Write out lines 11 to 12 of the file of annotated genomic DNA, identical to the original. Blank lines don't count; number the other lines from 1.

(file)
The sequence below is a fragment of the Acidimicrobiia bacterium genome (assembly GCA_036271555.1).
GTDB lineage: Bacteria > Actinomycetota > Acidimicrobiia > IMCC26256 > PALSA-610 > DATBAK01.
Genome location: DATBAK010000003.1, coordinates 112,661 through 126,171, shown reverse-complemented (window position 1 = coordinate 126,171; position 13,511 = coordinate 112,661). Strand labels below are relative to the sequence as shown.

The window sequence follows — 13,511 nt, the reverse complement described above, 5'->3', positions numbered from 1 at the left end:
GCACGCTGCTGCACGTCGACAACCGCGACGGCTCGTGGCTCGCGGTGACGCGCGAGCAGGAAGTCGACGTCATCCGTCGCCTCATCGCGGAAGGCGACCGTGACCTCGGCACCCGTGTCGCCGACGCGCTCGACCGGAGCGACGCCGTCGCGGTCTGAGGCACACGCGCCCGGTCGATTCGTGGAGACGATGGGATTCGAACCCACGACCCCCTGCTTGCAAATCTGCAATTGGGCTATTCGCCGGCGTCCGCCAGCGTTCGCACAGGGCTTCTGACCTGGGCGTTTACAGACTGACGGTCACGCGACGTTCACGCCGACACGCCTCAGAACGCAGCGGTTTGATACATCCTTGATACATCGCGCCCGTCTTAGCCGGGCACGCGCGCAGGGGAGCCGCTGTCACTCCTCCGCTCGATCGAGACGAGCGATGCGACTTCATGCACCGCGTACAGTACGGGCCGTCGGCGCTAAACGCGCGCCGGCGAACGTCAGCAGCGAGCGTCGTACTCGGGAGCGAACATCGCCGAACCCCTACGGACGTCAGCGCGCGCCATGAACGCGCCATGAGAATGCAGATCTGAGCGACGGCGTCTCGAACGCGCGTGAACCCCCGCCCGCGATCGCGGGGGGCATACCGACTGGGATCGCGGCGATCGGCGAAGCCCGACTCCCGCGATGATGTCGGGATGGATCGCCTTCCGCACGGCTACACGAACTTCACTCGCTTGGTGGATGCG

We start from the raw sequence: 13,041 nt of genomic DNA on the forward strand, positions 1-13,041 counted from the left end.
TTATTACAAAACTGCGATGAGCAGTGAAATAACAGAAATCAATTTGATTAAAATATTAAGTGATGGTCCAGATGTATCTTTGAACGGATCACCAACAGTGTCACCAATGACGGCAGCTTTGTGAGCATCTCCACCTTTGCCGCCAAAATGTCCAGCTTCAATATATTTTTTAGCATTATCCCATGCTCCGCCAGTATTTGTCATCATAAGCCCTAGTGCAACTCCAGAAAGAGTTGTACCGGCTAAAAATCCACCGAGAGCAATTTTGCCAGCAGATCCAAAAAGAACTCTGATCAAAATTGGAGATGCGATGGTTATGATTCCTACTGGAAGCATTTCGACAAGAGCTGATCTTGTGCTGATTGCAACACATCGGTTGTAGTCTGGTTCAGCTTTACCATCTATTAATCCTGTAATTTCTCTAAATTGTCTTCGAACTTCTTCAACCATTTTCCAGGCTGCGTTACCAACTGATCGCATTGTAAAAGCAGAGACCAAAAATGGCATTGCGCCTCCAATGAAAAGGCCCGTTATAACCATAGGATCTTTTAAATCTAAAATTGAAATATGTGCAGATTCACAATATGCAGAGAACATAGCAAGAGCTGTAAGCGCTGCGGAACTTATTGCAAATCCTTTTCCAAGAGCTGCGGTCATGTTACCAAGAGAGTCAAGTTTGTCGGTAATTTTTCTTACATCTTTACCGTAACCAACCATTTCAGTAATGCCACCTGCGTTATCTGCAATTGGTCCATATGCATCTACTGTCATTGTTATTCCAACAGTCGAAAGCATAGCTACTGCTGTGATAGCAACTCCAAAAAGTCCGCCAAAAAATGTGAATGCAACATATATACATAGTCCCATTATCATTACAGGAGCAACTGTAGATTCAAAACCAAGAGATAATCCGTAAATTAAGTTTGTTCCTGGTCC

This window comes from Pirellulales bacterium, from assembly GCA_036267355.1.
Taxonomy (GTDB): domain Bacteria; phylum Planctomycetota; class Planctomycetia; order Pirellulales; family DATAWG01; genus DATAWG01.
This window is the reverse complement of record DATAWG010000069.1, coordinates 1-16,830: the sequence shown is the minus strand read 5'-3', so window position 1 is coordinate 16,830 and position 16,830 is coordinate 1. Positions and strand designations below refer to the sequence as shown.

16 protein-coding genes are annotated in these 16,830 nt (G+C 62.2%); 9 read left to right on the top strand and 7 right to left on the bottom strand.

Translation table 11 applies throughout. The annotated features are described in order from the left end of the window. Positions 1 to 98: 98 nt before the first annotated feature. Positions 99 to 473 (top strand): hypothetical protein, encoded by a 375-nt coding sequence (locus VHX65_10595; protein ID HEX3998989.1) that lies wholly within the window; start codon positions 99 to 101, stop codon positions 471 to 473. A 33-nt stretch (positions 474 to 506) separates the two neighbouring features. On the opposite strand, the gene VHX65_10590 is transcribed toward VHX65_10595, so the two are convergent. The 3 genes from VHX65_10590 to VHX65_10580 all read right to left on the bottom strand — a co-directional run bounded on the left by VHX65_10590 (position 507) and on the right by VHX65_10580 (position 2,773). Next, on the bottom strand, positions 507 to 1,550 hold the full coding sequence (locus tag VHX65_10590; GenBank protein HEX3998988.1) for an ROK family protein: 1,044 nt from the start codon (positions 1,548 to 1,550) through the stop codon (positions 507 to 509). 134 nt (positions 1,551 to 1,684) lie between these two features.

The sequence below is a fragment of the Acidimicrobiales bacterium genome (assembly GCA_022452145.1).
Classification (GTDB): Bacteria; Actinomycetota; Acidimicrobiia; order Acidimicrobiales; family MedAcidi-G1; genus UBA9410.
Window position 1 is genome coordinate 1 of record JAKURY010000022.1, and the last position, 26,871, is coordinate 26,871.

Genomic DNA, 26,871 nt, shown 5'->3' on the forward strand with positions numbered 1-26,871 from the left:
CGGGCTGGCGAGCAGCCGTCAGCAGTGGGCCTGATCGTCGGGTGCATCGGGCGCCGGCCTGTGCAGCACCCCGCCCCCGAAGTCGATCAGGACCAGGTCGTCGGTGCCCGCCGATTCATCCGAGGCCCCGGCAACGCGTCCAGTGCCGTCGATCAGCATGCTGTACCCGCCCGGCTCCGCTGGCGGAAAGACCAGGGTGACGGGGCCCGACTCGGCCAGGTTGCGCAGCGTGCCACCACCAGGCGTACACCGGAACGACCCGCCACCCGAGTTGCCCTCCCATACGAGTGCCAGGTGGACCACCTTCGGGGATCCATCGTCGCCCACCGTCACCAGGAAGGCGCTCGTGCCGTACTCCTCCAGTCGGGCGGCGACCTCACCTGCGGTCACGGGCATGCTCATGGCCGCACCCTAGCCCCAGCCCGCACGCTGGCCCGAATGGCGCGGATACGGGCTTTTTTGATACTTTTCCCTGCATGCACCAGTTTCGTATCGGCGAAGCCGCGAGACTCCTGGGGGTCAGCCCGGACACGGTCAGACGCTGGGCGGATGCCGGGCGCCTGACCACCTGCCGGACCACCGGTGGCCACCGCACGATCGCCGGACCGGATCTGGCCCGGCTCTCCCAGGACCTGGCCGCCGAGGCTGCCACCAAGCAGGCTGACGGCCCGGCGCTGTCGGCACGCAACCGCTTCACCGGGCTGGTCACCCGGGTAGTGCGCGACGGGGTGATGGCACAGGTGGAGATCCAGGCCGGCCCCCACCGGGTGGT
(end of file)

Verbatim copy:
16 protein-coding genes are annotated in these 16,830 nt (G+C 62.2%); 9 read left to right on the top strand and 7 right to left on the bottom strand.

Translation table 11 applies throughout. The annotated features are described in order from the left end of the window. Positions 1 to 98: 98 nt before the first annotated feature. Positions 99 to 473 (top strand): hypothetical protein, encoded by a 375-nt coding sequence (locus VHX65_10595; protein ID HEX3998989.1) that lies wholly within the window; start codon positions 99 to 101, stop codon positions 471 to 473. A 33-nt stretch (positions 474 to 506) separates the two neighbouring features. On the opposite strand, the gene VHX65_10590 is transcribed toward VHX65_10595, so the two are convergent. The 3 genes from VHX65_10590 to VHX65_10580 all read right to left on the bottom strand — a co-directional run bounded on the left by VHX65_10590 (position 507) and on the right by VHX65_10580 (position 2,773). Next, on the bottom strand, positions 507 to 1,550 hold the full coding sequence (locus tag VHX65_10590; GenBank protein HEX3998988.1) for an ROK family protein: 1,044 nt from the start codon (positions 1,548 to 1,550) through the stop codon (positions 507 to 509). 134 nt (positions 1,551 to 1,684) lie between these two features.